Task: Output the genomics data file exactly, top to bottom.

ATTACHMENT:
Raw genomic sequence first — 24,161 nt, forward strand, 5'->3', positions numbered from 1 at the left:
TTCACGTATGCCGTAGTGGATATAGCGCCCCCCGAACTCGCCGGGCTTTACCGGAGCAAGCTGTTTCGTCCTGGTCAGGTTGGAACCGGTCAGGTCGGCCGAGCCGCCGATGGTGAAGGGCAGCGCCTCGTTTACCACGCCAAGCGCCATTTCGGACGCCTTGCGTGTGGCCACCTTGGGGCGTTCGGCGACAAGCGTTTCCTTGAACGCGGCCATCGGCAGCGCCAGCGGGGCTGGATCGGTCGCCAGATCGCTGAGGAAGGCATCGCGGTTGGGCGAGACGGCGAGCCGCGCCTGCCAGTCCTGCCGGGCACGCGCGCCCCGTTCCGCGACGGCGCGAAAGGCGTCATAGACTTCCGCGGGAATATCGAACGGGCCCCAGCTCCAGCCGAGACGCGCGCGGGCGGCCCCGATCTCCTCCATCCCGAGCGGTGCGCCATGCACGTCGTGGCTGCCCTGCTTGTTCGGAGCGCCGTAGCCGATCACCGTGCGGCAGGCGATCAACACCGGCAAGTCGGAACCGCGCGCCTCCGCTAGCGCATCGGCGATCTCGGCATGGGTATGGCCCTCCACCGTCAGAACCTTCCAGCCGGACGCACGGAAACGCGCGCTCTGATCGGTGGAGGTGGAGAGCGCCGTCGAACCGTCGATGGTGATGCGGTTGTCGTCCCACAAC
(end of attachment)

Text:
Raw genomic sequence first — 24,161 nt, forward strand, 5'->3', positions numbered from 1 at the left:
TTCACGTATGCCGTAGTGGATATAGCGCCCCCCGAACTCGCCGGGCTTTACCGGAGCAAGCTGTTTCGTCCTGGTCAGGTTGGAACCGGTCAGGTCGGCCGAGCCGCCGATGGTGAAGGGCAGCGCCTCGTTTACCACGCCAAGCGCCATTTCGGACGCCTTGCGTGTGGCCACCTTGGGGCGTTCGGCGACAAGCGTTTCCTTGAACGCGGCCATCGGCAGCGCCAGCGGGGCTGGATCGGTCGCCAGATCGCTGAGGAAGGCATCGCGGTTGGGCGAGACGGCGAGCCGCGCCTGCCAGTCCTGCCGGGCACGCGCGCCCCGTTCCGCGACGGCGCGAAAGGCGTCATAGACTTCCGCGGGAATATCGAACGGGCCCCAGCTCCAGCCGAGACGCGCGCGGGCGGCCCCGATCTCCTCCATCCCGAGCGGTGCGCCATGCACGTCGTGGCTGCCCTGCTTGTTCGGAGCGCCGTAGCCGATCACCGTGCGGCAGGCGATCAACACCGGCAAGTCGGAACCGCGCGCCTCCGCTAGCGCATCGGCGATCTCGGCATGGGTATGGCCCTCCACCGTCAGAACCTTCCAGCCGGACGCACGGAAACGCGCGCTCTGATCGGTGGAGGTGGAGAGCGCCGTCGAACCGTCGATGGTGATGCGGTTGTCGTCCCACAAC